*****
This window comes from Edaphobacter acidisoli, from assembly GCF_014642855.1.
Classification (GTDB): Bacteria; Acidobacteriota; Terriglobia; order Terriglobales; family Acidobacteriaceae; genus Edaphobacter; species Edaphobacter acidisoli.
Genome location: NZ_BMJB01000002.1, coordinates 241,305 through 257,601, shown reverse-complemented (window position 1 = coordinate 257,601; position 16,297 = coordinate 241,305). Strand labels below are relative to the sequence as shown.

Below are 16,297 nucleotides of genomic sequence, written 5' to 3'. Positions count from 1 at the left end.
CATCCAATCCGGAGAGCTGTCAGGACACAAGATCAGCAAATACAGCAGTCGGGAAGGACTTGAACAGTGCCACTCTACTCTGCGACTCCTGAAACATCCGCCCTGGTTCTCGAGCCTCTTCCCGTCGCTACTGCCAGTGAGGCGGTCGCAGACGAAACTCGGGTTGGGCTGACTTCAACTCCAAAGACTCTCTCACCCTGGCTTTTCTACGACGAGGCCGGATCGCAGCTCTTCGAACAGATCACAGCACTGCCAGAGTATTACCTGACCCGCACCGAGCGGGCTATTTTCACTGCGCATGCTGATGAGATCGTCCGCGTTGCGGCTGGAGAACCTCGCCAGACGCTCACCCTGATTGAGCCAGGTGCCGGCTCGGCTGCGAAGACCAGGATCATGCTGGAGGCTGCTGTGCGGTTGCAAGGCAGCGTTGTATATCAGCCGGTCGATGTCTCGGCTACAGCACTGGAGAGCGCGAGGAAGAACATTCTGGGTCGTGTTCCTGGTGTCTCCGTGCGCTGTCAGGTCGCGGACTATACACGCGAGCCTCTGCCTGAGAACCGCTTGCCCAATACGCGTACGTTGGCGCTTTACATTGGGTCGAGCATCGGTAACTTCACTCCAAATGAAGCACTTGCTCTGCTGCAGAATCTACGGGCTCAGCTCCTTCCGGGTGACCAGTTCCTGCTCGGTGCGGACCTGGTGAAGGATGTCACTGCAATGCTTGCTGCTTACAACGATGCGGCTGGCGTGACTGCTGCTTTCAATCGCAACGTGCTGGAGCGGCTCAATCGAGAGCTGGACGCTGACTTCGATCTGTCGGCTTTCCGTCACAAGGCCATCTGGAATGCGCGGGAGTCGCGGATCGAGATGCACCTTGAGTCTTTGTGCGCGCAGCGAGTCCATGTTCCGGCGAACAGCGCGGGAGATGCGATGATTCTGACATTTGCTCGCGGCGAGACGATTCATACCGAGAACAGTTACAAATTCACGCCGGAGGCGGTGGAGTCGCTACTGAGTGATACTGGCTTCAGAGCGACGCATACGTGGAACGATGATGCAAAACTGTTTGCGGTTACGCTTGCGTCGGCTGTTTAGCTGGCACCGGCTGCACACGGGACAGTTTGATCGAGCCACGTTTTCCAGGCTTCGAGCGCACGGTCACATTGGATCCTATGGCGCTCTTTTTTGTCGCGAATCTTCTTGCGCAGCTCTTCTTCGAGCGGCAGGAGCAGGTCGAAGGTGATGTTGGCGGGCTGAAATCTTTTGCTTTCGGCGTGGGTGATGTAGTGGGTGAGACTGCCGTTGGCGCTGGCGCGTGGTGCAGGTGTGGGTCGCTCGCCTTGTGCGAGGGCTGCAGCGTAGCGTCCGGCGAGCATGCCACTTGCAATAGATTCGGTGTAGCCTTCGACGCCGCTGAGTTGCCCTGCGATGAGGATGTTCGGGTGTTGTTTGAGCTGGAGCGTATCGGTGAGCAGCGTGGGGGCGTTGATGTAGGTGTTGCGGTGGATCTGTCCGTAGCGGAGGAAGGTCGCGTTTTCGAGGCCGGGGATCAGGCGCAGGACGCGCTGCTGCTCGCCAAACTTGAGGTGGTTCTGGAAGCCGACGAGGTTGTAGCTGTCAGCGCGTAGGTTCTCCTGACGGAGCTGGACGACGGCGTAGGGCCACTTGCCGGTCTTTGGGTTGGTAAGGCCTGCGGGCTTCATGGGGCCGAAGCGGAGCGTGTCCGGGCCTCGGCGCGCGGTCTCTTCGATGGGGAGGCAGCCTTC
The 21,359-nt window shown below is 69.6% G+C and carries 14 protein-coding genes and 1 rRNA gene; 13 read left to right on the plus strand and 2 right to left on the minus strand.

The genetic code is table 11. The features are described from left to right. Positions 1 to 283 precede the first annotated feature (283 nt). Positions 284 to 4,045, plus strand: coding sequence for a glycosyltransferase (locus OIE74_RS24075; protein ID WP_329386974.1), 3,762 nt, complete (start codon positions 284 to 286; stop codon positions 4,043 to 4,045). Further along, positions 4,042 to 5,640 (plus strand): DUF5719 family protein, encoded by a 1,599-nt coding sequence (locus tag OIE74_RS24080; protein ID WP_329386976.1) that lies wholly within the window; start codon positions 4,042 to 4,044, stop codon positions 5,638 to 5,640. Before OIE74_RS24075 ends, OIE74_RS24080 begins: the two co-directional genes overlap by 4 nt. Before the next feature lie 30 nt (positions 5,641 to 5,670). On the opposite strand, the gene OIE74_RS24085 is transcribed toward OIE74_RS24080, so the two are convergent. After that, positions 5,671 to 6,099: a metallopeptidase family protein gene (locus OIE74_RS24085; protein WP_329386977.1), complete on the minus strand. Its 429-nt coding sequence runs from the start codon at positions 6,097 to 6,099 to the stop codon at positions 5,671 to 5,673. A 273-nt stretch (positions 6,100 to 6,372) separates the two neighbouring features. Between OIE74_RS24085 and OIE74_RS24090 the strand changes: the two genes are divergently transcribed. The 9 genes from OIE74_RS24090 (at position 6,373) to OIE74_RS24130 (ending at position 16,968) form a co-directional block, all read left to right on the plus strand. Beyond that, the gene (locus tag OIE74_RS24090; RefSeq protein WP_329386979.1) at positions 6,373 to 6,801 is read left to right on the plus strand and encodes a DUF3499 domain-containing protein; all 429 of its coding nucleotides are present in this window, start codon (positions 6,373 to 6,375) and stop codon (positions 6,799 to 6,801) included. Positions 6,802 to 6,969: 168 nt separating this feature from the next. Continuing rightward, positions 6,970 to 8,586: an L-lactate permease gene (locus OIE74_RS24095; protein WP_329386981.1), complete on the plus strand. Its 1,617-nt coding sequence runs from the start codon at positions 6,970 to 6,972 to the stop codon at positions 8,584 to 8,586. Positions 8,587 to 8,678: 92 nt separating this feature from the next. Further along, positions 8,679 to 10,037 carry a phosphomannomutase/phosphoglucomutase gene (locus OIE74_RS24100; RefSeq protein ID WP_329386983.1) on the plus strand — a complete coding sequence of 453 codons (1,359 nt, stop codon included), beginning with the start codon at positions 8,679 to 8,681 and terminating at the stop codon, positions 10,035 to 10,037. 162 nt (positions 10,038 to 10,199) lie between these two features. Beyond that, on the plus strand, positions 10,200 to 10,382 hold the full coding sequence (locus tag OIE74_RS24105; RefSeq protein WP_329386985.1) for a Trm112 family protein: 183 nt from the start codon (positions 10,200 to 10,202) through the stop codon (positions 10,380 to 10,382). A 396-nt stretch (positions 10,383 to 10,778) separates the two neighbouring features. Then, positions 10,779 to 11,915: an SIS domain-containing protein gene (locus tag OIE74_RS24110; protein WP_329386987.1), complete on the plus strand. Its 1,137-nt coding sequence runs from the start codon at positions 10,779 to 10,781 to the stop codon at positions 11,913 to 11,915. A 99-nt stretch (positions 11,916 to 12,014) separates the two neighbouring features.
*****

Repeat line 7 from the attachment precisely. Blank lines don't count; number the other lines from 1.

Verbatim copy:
The genetic code is table 11. The features are described from left to right. Positions 1 to 283 precede the first annotated feature (283 nt). Positions 284 to 4,045, plus strand: coding sequence for a glycosyltransferase (locus OIE74_RS24075; protein ID WP_329386974.1), 3,762 nt, complete (start codon positions 284 to 286; stop codon positions 4,043 to 4,045). Further along, positions 4,042 to 5,640 (plus strand): DUF5719 family protein, encoded by a 1,599-nt coding sequence (locus tag OIE74_RS24080; protein ID WP_329386976.1) that lies wholly within the window; start codon positions 4,042 to 4,044, stop codon positions 5,638 to 5,640. Before OIE74_RS24075 ends, OIE74_RS24080 begins: the two co-directional genes overlap by 4 nt. Before the next feature lie 30 nt (positions 5,641 to 5,670). On the opposite strand, the gene OIE74_RS24085 is transcribed toward OIE74_RS24080, so the two are convergent. After that, positions 5,671 to 6,099: a metallopeptidase family protein gene (locus OIE74_RS24085; protein WP_329386977.1), complete on the minus strand. Its 429-nt coding sequence runs from the start codon at positions 6,097 to 6,099 to the stop codon at positions 5,671 to 5,673. A 273-nt stretch (positions 6,100 to 6,372) separates the two neighbouring features. Between OIE74_RS24085 and OIE74_RS24090 the strand changes: the two genes are divergently transcribed. The 9 genes from OIE74_RS24090 (at position 6,373) to OIE74_RS24130 (ending at position 16,968) form a co-directional block, all read left to right on the plus strand. Beyond that, the gene (locus tag OIE74_RS24090; RefSeq protein WP_329386979.1) at positions 6,373 to 6,801 is read left to right on the plus strand and encodes a DUF3499 domain-containing protein; all 429 of its coding nucleotides are present in this window, start codon (positions 6,373 to 6,375) and stop codon (positions 6,799 to 6,801) included. Positions 6,802 to 6,969: 168 nt separating this feature from the next. Continuing rightward, positions 6,970 to 8,586: an L-lactate permease gene (locus OIE74_RS24095; protein WP_329386981.1), complete on the plus strand. Its 1,617-nt coding sequence runs from the start codon at positions 6,970 to 6,972 to the stop codon at positions 8,584 to 8,586. Positions 8,587 to 8,678: 92 nt separating this feature from the next. Further along, positions 8,679 to 10,037 carry a phosphomannomutase/phosphoglucomutase gene (locus OIE74_RS24100; RefSeq protein ID WP_329386983.1) on the plus strand — a complete coding sequence of 453 codons (1,359 nt, stop codon included), beginning with the start codon at positions 8,679 to 8,681 and terminating at the stop codon, positions 10,035 to 10,037. 162 nt (positions 10,038 to 10,199) lie between these two features. Beyond that, on the plus strand, positions 10,200 to 10,382 hold the full coding sequence (locus tag OIE74_RS24105; RefSeq protein WP_329386985.1) for a Trm112 family protein: 183 nt from the start codon (positions 10,200 to 10,202) through the stop codon (positions 10,380 to 10,382). A 396-nt stretch (positions 10,383 to 10,778) separates the two neighbouring features. Then, positions 10,779 to 11,915: an SIS domain-containing protein gene (locus tag OIE74_RS24110; protein WP_329386987.1), complete on the plus strand. Its 1,137-nt coding sequence runs from the start codon at positions 10,779 to 10,781 to the stop codon at positions 11,913 to 11,915. A 99-nt stretch (positions 11,916 to 12,014) separates the two neighbouring features.